However one variety is known as the glasshouse whitefly. This garden pest is a sap-sucking pest that attacks your plants. So, at the same time they give off a sticky substance better known as “honeydew” . This honeydew can be seen all over the infestation. Adult whitefly and the nymphs excrete this sticky honeydew on the foliage, which allows the growth of black sooty moulds. This black sooty mould can become a real problem making the plants look totally un-healthy. Ultimately, the leaves, fruit and stems are all targets for these little monsters.

Last year was a particular bad year for whitefly. These little garden enemies thrive in hot summers. Last year was a good year for growers of all types of plants! However I had a particular bad attack of whitefly. Especially on my pepper plants. My peppers were very bushy. So, the first whitefly outbreak was missed . Causing me a much bigger problem and not really catching up with problem. Eventually I had to attack them by removing my peppers outdoors. This gave me the room to attack the whiteflies from every angle. next year I will keep a closer eye on things.


So one of the favoured “biological” methods is to introduce the tiny parasitoid wasps, Encarsia formosa. Importantly, these enemies of the whitefly must be introduced in the first instance. Giving the wasps time to devour the whitefly nymphs emerging pests. After a successful attack of the nymphs by the parasitic wasps then the results will let you see the nymphs turning black. This turning black will help you monitor the situation of how the wasps are doing.

Importantly, the grower must be careful not to use an insecticide at the same time as introducing the parasitic wasps. Another point is not to use the yellow stick cards when introducing the wasps. Of course, the wasps will also land on the sticky cards. As a general rule then the following precautions will be a great help when battling against these little pests.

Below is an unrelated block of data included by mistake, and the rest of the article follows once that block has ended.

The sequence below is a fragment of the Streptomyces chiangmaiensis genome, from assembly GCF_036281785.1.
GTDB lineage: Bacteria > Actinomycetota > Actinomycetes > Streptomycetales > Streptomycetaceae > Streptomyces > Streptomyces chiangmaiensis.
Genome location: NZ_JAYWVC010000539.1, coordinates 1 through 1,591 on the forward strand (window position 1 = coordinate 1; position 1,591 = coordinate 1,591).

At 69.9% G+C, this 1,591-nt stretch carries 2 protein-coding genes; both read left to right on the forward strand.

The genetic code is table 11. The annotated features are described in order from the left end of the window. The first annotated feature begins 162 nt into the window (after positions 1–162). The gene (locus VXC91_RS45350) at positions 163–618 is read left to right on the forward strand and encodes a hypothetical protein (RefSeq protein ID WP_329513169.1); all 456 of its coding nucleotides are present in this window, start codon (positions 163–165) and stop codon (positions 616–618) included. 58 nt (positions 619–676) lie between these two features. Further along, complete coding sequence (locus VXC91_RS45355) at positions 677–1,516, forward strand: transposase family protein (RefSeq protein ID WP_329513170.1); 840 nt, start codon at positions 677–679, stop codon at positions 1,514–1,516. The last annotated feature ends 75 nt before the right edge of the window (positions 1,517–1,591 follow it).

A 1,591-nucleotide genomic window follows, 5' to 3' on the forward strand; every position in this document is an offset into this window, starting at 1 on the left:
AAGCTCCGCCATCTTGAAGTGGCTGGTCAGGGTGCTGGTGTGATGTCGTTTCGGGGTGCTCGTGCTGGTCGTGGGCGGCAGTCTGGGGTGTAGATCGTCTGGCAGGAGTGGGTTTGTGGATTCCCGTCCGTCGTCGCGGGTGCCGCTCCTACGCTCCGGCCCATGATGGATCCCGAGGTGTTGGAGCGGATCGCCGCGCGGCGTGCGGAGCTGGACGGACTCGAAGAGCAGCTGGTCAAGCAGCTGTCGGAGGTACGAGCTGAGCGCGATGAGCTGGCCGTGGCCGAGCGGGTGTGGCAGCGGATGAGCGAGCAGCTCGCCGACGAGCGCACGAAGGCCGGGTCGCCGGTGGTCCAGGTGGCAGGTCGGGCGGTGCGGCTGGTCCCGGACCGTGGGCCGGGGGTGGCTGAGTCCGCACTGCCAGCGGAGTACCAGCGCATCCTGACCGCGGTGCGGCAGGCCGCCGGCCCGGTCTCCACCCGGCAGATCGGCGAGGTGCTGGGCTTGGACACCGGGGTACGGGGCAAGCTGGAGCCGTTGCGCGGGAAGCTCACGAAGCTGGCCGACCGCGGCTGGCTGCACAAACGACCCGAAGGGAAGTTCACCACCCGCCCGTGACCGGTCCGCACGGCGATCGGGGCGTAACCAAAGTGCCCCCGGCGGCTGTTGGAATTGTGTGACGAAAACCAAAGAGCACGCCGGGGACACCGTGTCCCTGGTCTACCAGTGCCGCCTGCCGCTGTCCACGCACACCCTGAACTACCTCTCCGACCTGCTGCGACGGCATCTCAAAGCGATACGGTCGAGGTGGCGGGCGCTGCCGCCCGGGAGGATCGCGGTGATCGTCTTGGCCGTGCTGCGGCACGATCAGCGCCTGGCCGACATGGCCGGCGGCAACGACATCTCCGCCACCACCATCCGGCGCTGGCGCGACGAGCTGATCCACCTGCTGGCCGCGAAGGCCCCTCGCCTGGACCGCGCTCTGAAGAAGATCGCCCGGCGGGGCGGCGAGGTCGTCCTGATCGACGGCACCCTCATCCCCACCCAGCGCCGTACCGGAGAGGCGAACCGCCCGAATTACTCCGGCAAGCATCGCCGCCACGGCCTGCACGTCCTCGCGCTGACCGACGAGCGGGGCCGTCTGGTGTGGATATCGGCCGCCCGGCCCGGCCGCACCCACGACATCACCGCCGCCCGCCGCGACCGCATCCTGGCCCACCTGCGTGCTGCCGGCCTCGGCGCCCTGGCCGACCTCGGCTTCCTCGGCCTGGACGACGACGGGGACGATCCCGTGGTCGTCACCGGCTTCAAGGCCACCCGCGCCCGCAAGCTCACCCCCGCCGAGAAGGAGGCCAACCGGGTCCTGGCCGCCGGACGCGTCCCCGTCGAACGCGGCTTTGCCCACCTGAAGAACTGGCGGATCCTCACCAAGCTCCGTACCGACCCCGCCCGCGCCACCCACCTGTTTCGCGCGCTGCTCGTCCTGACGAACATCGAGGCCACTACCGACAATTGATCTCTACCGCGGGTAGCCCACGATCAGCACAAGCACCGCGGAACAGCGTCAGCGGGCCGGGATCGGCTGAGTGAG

As I recommend for most flying insects then the sticky yellow cards must be used. There are other types of sticky cards and all are most useful. These cards help the grower to spot any type of insects at an early stage. After the pests are spotted then the attack against them can be mounted.

Newly introduced plants should be quarantined first before placing the plants in there final growing space. This gives time to allow any whitefly eggs or nymphs to develop and spotted so that action can be taken.

Watch for weeds

Growers should be aware that these insects will also thrive on weed. So good greenhouse housekeeping is imperative. Not allowing weeds to grow will eradicate this from happening.

Sooty moulds that develop in the later stages of a whitefly attack, thrive best in hot and humid environment! So good ventilation is very important.